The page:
Originally founded for the production of horse-drawn carriages, the Cunningham Carriage Factory was one of the oldest manufacturing factories in Rochester. The name, “Cunningham” was synonymous with luxury and quality products, all of which were hand-made. Each vehicle was approached as a limited-edition masterpiece. Through the 1920s the company was able to reinvent itself again and again, producing ambulances and hearses, and tanks for the war effort. In the late twenties, they shifted yet again, extending their first-rate design capabilities into aviation; however, The Great Depression tempered the success of that endeavor.
The project consists of the adaptive reuse of a 5 story factory with brick masonry load bearing exterior wall construction with heavy timber beams, columns and floor decking. The exterior single pane windows of the building were in great disrepair and required complete replacement.
We see this project as an opportunity to memorialize the quality efforts that took place in the building for close to 80 years. The James Cunningham name was revered all over the world for being makers of high quality transportation vehicles from coaches and carriages to airplanes. We feel that the re-purposing of the building takes an understanding and respect the past, but also should connect and be relevant to the future use. Meetings with the Susan B. Anthony district and other community stakeholders brought to light the need to turn this vacant building from its current contribution as a place for delinquency and debauchery to a beacon of hope for the community.
Delicate care was taken to allow the design to showcase the original patina of the building while in tandem support the repurposing of typology from a factory to a multifamily housing project. We also framed many drawings of the original Carriage and car designs as well as photos of the building that were generously given to the design team by relatives and former workers families in the factory and placed them around the building. After some understanding of the building history, we discovered that the new lobby and community spaces were once the main paint shop. A loading dock was added to the building in the 1980’s which covered most of the wall and three windows at the new entry. The loading dock was removed and one of the three windows became the entrance door. The existing glass skylight was boarded up and the exposed steel trusses rusted in many locations. After a thorough structural analysis, the trusses were reinforced in key locations, sanded and painted. The boarded up skylight was removed and new energy efficient curtain wall glazing was put in its place.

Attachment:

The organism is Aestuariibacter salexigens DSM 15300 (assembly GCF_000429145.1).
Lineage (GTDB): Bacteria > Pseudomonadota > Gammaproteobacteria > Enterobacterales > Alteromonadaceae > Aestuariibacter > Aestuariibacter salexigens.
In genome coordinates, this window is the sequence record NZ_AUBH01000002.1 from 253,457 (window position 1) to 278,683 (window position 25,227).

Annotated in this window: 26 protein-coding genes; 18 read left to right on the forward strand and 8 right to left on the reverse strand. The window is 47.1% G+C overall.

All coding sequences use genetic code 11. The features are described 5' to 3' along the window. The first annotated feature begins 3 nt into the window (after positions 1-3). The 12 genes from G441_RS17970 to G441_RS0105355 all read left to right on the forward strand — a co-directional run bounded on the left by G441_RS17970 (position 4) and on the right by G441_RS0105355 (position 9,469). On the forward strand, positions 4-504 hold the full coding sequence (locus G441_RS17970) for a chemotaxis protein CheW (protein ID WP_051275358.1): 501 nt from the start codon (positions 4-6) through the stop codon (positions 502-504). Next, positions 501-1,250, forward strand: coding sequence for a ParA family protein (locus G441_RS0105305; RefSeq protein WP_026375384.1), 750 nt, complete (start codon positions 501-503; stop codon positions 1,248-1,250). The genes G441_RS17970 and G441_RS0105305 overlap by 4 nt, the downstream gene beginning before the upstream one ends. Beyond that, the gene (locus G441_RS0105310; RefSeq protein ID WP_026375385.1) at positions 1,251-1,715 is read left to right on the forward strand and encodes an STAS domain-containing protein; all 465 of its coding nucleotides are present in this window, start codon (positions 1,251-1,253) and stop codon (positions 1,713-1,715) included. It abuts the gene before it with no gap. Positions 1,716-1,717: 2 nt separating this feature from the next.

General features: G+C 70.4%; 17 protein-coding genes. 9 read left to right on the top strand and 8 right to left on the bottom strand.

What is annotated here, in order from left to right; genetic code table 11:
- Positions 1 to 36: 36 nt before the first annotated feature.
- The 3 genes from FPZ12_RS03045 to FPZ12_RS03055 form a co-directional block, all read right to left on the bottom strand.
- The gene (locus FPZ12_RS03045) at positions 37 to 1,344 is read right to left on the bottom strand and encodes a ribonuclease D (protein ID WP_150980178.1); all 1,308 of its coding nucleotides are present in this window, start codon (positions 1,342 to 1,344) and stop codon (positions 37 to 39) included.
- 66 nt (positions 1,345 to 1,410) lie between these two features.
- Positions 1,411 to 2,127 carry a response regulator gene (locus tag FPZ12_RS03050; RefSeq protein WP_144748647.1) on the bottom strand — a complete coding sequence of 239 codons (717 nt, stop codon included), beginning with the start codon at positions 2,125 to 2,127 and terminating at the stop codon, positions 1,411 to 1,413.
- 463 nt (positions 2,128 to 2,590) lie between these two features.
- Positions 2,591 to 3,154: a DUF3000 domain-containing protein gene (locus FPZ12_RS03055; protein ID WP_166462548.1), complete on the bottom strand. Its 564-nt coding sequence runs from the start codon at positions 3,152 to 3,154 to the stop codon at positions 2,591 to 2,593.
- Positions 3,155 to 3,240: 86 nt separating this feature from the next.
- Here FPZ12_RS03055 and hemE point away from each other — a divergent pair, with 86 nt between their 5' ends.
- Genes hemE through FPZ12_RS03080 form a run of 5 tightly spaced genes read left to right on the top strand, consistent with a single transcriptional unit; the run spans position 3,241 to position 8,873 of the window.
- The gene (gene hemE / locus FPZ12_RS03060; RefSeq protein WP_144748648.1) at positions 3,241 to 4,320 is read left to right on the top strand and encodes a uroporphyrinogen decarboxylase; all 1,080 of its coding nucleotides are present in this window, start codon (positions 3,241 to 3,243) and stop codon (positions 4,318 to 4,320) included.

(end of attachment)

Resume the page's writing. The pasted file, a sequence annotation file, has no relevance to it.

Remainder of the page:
By listening to the community neighbors and leaders, our design team creatively weaved the positive historical aspects of the James Cunningham and Son Company. We not only restored a building that was on the verge of collapsing but also creatively repurposed existing materials that could no longer function as was intended into something purposeful and beautiful for today.
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